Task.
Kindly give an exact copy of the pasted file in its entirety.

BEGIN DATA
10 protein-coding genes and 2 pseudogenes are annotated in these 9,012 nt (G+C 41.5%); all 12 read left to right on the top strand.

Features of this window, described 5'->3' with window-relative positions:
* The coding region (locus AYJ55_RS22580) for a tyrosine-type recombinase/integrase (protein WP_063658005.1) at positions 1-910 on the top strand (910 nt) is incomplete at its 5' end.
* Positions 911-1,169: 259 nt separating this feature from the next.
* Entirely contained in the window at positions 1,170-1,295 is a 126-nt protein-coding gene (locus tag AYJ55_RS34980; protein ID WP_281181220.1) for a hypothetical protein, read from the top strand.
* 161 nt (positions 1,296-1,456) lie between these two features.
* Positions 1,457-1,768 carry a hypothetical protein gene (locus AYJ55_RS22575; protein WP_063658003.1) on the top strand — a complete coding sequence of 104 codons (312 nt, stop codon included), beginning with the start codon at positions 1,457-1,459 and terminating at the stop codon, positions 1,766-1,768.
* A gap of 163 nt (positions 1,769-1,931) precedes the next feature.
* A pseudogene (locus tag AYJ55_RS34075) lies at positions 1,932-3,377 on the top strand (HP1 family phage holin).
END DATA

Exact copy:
10 protein-coding genes and 2 pseudogenes are annotated in these 9,012 nt (G+C 41.5%); all 12 read left to right on the top strand.

Features of this window, described 5'->3' with window-relative positions:
* The coding region (locus AYJ55_RS22580) for a tyrosine-type recombinase/integrase (protein WP_063658005.1) at positions 1-910 on the top strand (910 nt) is incomplete at its 5' end.
* Positions 911-1,169: 259 nt separating this feature from the next.
* Entirely contained in the window at positions 1,170-1,295 is a 126-nt protein-coding gene (locus tag AYJ55_RS34980; protein ID WP_281181220.1) for a hypothetical protein, read from the top strand.
* 161 nt (positions 1,296-1,456) lie between these two features.
* Positions 1,457-1,768 carry a hypothetical protein gene (locus AYJ55_RS22575; protein WP_063658003.1) on the top strand — a complete coding sequence of 104 codons (312 nt, stop codon included), beginning with the start codon at positions 1,457-1,459 and terminating at the stop codon, positions 1,766-1,768.
* A gap of 163 nt (positions 1,769-1,931) precedes the next feature.
* A pseudogene (locus tag AYJ55_RS34075) lies at positions 1,932-3,377 on the top strand (HP1 family phage holin).